Link to the summary file with charts and results.
We conducted a 23 day survey of 112 high technology (mostly
software) companies in March & April 2007. The primary intent was
to understand their use of developer communities so we could help companies benchmark against each other.
· 61% of respondents replied via email and the rest were available to talk on the phone.
· 93% of the companies provide commercial software and the remainder were open source providers.
· 39% of companies
have over $500 Million in revenue, 35% $10 Million and $500 Million and
the rest were less than $10 Million in annual revenues.
- ¾ (75%) don’t provide ROI information for their
developer communities and don’t see the need from management to do so.
One participant put it “Its so obvious what the ROI is that we don’t
see the need to justify it”.
- Nearly ½ (47%) of the communities are run with open source software and another 29% were in house developed. Most participants are looking for alternatives, but don’t see any “comprehensive provider” based on their needs.
- “Everyone has a little bit and it is tough to figure out who’s the best, so we used open source to get started”.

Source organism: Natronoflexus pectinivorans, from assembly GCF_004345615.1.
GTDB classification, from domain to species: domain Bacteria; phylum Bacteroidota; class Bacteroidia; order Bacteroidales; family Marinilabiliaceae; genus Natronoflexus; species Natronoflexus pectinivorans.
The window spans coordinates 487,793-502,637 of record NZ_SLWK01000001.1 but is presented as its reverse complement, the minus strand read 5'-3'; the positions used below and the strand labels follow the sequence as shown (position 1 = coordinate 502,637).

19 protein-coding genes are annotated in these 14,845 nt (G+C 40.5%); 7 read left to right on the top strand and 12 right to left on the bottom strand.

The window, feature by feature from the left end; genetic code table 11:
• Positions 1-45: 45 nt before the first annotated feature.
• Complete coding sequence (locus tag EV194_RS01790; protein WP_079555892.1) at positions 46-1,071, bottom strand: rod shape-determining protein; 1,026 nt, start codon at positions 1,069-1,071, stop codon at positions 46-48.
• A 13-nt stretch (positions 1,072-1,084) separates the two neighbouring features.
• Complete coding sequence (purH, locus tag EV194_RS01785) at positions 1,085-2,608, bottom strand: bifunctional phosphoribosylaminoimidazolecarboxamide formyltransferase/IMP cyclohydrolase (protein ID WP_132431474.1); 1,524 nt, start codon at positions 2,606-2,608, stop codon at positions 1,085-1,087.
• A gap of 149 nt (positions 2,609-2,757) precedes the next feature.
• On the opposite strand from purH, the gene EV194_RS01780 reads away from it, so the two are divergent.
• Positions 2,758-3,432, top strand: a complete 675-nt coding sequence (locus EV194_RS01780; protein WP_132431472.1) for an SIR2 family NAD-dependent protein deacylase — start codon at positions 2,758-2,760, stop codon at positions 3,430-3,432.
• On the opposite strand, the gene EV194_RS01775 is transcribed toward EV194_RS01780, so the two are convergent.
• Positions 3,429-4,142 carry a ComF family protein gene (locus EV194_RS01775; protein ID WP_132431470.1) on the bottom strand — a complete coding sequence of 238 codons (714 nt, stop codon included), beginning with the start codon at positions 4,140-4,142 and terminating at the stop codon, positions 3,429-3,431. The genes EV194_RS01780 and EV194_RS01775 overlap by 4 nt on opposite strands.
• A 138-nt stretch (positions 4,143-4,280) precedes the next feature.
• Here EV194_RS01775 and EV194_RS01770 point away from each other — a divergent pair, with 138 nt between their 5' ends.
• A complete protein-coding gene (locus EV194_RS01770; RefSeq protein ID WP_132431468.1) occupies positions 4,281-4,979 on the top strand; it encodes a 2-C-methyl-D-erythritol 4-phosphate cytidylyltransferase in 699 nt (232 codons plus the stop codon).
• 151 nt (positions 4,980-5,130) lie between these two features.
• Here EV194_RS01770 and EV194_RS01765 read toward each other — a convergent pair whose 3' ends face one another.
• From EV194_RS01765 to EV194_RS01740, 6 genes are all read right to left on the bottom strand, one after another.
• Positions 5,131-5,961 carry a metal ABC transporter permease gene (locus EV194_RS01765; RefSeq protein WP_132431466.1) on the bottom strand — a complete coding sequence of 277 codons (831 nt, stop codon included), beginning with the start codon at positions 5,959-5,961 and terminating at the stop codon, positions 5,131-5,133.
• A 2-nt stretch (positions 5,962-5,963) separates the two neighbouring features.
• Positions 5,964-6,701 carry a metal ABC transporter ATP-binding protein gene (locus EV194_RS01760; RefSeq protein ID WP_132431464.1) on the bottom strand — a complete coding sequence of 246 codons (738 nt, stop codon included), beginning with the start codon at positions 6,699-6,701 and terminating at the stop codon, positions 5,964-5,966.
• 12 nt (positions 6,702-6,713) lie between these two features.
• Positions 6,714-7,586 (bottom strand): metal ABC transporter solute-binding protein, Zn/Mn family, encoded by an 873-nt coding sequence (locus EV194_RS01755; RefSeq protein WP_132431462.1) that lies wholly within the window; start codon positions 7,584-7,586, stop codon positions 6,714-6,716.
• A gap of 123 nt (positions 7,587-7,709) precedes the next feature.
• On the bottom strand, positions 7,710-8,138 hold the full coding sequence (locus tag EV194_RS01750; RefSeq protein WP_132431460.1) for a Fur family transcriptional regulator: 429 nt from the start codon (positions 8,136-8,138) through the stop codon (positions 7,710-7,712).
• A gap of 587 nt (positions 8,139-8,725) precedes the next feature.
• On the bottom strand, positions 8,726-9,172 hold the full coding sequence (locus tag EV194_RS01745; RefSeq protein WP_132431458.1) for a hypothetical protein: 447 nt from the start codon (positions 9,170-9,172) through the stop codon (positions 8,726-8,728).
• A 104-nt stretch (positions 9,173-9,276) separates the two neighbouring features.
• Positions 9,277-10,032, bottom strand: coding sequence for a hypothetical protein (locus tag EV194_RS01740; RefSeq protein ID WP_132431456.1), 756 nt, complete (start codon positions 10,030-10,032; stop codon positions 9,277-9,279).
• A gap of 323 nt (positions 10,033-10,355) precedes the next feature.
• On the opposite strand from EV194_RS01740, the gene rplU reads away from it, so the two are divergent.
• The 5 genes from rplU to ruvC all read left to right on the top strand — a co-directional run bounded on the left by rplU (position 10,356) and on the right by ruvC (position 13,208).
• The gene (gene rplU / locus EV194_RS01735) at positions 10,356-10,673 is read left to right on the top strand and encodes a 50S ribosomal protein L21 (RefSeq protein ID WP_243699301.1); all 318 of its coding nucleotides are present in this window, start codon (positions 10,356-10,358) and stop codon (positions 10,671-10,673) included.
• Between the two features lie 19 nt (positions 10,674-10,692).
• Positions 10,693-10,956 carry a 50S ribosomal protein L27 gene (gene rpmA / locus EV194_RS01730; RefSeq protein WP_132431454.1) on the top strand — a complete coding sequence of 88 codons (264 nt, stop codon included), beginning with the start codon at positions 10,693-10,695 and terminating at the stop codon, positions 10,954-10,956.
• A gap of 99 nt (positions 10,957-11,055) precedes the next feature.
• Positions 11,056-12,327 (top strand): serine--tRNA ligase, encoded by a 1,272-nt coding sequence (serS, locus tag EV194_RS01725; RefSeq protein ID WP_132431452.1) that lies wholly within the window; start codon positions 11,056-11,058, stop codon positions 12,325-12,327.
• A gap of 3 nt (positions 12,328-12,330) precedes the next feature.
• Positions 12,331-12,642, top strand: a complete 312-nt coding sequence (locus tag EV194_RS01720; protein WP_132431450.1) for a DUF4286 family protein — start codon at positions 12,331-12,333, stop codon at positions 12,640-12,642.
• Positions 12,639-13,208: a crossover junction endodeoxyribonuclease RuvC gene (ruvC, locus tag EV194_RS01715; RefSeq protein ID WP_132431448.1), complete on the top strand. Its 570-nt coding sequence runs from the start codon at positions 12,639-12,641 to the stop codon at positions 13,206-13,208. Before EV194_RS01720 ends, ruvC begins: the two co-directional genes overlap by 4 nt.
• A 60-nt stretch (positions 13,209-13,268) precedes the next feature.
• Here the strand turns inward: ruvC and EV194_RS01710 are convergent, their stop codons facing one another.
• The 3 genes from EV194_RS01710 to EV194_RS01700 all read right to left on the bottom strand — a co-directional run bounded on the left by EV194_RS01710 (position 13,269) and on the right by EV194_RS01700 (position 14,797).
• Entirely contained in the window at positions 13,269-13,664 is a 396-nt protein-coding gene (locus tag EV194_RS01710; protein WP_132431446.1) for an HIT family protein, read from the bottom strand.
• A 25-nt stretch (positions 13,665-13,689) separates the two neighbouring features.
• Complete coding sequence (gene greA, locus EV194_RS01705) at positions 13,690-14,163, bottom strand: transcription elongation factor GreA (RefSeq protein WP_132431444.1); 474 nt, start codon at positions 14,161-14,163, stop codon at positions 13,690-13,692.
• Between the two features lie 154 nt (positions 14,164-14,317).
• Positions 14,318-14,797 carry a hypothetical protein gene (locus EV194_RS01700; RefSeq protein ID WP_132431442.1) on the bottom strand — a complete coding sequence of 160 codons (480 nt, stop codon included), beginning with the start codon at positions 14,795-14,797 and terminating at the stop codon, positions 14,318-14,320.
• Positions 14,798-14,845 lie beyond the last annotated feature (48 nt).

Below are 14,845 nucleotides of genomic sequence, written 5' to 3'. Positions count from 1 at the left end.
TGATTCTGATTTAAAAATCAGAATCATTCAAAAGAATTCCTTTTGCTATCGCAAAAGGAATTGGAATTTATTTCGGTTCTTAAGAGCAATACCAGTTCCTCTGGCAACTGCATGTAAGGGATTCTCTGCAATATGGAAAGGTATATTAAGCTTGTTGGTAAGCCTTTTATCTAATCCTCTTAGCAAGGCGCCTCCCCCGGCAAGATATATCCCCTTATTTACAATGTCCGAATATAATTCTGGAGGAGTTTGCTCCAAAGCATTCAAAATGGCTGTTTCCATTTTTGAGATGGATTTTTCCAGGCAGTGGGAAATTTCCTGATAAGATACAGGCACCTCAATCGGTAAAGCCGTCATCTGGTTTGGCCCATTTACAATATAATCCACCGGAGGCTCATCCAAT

- “When we started there was no one, so we built it ourselves, now we
are looking at alternative options and have budget for it”.
- Biggest challenge of running a community still remains finding the right resources. 57% of the people claimed inability to get the right people to facilitate the community
- “You pretty much need the right level of technical depth,
customer-centric support, part trainer, part evangelist. I cannot think
of more than 2-3 people in the company and outside that can do this
- “It’s a very fulfilling role, but very demanding in knowledge. We
interviewed over 40 people to find out that the right person does not
- Some of the key benefits they get from the developer community:
- “Our community created extensions and ported the software to other environments”.
- “We get development support for our product 24X7 because of our Australia developer community”.
- “At our user conference we had 4-5 developers get together and put
a demo of the new offering and how it can integrate to Adobe Flash,
which our product team did not even consider”.
- “They were spreading the message to our customer base about the new
SDK before it came out. We had a huge up tick in downloads when we
released the product”.
- “Our management wanted to find out where the holes were in the API
before we published it. Our community gave 43 bug reports in the first
3 hours of us putting it out – Awesome”.
- While we expected most (if not all) developer community owners to report to Engineering or R&D over 30% said they reported to Marketing (fewer than 25% reported to Support).
- “Our Marketing team looks at this as an addition to their user group meetings and annual user conference”.
- “Our budget comes from the customer outreach & reference
program, since we view developers as our customers. They are the ones
that recommend our bug tracking tool.